vii. Paulin Louyet and Jerome Nickles died from their experiments with fluorine, likely due to inhaling hydrogen fluoride (11, 12, 13). Other scientists injured during this period included Sir Humphry Davy, Thomas and George Knox, Louis-Joseph Gay Lussac, and Louis-Jacques Thenard (10, 12). Davy injured his eyes and fingernails, while the Knox brothers suffered hydrofluoric acid poisoning (from which Thomas Knox apparently nearly died)(10, 12). A student of Moissan’s, Alfred Stock, wrote that Moissan had told him that his life had been shortened by ten years because of his work on fluorine (10). Moissan died of acute appendicitis in 1907, less than three months after being awarded the Nobel Prize for isolating the element (11, 12).

viii. Chemicals in the PFAS (per- and polyfluoroalkyl) class have been used in commercial and industrial applications since the 1930s-1940s (19, 20). They resist heat and repel materials like water, oil/grease, and stains due to the strength and stability of their carbon-fluorine bonds (19, 20, 21). They are used in the production of non-stick pans, waterproof clothing, food wrappings, fire-fighting foams, sunscreens, floor polishes, and other products (19, 20, 21). The strength of their bonds, however, also makes them highly resistant to environmental breakdown (19, 20, 21). PFAS chemicals have been called “forever chemicals” as they can persist in and pollute the environment for long periods of time (e.g., decades to centuries, or perhaps longer)(19, 20). Some of the 4,000+ PFAS chemicals (like PFOA and PFOS) have been recognized as PBTs, referring to their persistence (P); ability to accumulate inside the human body and wildlife (Bioaccumulative); and link to health problems (Toxicity), such as ulcerative colitis, thyroid disease, and testicular and kidney cancer in humans (19, 20, 21). PFAS are also highly mobile and can move through soil into groundwater, plants, and livestock and be carried long distances via precipitation and oceanic/atmospheric currents (20). The 2019 movie Dark Waters brought greater public attention to these chemicals.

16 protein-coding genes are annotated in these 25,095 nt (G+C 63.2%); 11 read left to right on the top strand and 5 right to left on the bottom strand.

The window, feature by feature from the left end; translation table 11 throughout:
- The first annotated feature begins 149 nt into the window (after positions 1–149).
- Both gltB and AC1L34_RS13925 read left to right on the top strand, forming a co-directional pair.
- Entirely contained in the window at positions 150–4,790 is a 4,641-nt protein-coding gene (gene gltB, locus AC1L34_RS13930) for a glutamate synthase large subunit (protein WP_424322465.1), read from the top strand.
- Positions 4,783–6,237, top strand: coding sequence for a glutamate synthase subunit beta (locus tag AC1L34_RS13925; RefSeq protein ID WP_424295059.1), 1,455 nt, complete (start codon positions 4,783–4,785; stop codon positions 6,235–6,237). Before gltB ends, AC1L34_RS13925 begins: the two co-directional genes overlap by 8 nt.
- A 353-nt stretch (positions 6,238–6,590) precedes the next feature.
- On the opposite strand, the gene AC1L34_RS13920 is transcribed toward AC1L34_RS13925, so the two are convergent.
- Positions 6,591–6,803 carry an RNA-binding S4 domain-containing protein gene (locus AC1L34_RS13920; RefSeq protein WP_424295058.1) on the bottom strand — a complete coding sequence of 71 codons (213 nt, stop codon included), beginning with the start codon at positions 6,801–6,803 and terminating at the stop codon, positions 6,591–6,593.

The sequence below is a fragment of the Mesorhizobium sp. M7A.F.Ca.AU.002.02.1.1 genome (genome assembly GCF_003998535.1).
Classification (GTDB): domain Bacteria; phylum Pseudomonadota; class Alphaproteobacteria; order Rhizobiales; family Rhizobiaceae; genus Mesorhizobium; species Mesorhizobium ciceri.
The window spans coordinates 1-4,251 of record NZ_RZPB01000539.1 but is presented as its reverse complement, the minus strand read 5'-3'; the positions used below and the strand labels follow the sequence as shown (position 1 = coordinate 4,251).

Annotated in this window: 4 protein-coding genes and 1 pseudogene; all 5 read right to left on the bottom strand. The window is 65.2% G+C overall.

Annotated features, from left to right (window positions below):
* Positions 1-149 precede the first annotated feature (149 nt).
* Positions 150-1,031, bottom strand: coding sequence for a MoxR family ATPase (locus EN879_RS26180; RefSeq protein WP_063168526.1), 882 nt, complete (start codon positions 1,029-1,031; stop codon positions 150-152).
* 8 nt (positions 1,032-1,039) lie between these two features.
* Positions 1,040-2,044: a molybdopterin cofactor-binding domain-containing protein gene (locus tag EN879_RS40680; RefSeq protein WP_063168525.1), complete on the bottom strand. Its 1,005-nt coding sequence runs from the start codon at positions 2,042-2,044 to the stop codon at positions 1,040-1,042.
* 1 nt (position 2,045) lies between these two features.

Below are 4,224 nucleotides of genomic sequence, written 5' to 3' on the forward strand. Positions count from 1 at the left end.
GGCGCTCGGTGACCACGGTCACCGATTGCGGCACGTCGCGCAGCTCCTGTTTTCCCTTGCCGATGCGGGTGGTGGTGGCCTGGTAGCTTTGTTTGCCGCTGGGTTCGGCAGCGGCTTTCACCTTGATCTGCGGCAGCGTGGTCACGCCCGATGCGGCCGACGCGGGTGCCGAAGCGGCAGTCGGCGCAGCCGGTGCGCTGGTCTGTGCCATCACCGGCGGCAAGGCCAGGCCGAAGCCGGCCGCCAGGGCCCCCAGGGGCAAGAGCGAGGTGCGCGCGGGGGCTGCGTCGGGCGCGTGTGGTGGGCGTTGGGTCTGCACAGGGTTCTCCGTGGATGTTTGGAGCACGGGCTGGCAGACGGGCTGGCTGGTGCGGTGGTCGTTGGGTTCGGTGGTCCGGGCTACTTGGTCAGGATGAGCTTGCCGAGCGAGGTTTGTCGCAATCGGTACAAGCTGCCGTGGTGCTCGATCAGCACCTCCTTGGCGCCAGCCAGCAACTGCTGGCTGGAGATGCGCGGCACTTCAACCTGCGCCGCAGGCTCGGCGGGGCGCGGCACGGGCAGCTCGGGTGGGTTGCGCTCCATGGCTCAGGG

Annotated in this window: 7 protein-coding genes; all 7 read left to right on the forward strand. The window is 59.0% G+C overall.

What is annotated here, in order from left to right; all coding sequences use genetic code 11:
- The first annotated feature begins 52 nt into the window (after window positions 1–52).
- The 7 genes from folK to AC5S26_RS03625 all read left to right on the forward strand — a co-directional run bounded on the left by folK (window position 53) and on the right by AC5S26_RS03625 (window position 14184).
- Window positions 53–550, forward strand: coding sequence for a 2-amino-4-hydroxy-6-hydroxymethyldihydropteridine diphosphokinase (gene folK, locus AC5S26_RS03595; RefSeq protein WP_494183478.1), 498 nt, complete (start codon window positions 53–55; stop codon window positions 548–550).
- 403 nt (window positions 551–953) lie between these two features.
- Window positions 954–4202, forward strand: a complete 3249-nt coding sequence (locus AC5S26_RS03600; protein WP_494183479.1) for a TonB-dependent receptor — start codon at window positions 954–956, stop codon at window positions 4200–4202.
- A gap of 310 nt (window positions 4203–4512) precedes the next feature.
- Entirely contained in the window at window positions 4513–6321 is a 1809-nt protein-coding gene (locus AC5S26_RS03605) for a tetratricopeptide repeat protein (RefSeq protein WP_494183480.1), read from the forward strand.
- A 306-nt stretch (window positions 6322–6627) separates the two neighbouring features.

1. D.L. Reinertsen, D. L., & Masters, J. M. (n.d.). Fluorite: Illinois’ State mineral. Retrieved from the Illinois State Geological Survey.

2. The University of Minnesota. (n.d.). Fluorite. Retrieved from the U of M Department of Geology.

3. Jones, B. (n.d.). Introduction to fluorite. Retrieved from the Tidewater Gem & Mineral Society.

4. Anthony, J.W., Bideaux, R. A., Bladh, K. W., & Nichols, M.C. (Eds.). (2001). Fluorite. In The Handbook of Mineralogy. Retrieved from the Mineralogical Society of America.

5. King, H. M. (n.d.). Fluorite (also known as fluorspar). Retrieved from Geology.com.

6. Barmarin, G. (n.d.). Fluorite. Retrieved from the Database of Luminescent Minerals.

7. Verbeek, E. R. (n.d.). Why minerals fluoresce. Retrieved from the Sterling Hill Mining Museum.

8. Bide, T., Gunn, G., Brown, T., & Rayner, D. (2011). Fluorspar. Retrieved from the British Geological Survey.

9. US Geological Survey (USGS). (2010). Mineral resource of the month: Fluorspar. Retrieved from the USGS.

10. Wisniak, J. (2002). The history of fluorine: From discovery to commodity. Indian Journal of Chemical Technology, 9(4), pp.153-173. Retrieved from ResearchGate.

11. Tressaud, A. (2019). Fluorine: A paradoxical element [Chapter 1]. Amsterdam: Elsevier. Retrieved from Google Books.

12. Toon, R. (2011). The discovery of fluorine. Retrieved from the Royal Society of Chemistry.

13. Princeton University Environmental Health & Safety, & American Chemical Society (ACS) Division of Chemical Health and Safety. (2019). Periodic table of the elements of safety [safety martyrs]. Retrieved from the ACS Division of Chemical Health and Safety.

14. Riedel, S., & Pröhm, P. (2019, June 9). Fluorine: The most reactive and indispensable element in our daily lives. Retrieved from De Gruyter Conversations.

15. Fluorine. (n.d.). Retrieved from ChemEurope.

16. Ted Pella, Inc. (n.d.). Hardness tables. Retrieved from Ted Pella.

17. Olympus. (n.d.). Confocal microscopy: Glossary of terms in confocal microscopy [Fluorescence, luminescence, phosphorescence]. Retrieved from Olympus.

18. Conservation and Art Materials Encyclopedia Online (CAMEO). (2018). Fluorescent minerals. Retrieved from CAMEO–Museum of Fine Arts Boston.

19. Lim, X. (2019). The fluorine detectives: Researchers are battling to identify and assess a worrying class of persistent chemicals. Nature (news feature), 566, 26-29. Retrieved from Nature.

20. Schneider, J. (2019). PFAS: The ‘forever chemicals’ (CHEMTrust briefing, September 2019). Retrieved from CHEMTrust.

21. United States Environmental Protection Agency (EPA), Office of Land and Emergency Management, Federal Facilities Restoration and Reuse Office. (2017). Technical fact sheet: Perfluorooctane sulfonate (PFOS) and perfluorooctanoic acid (PFOA)(EPA 505-F-17-001). Retrieved from the EPA.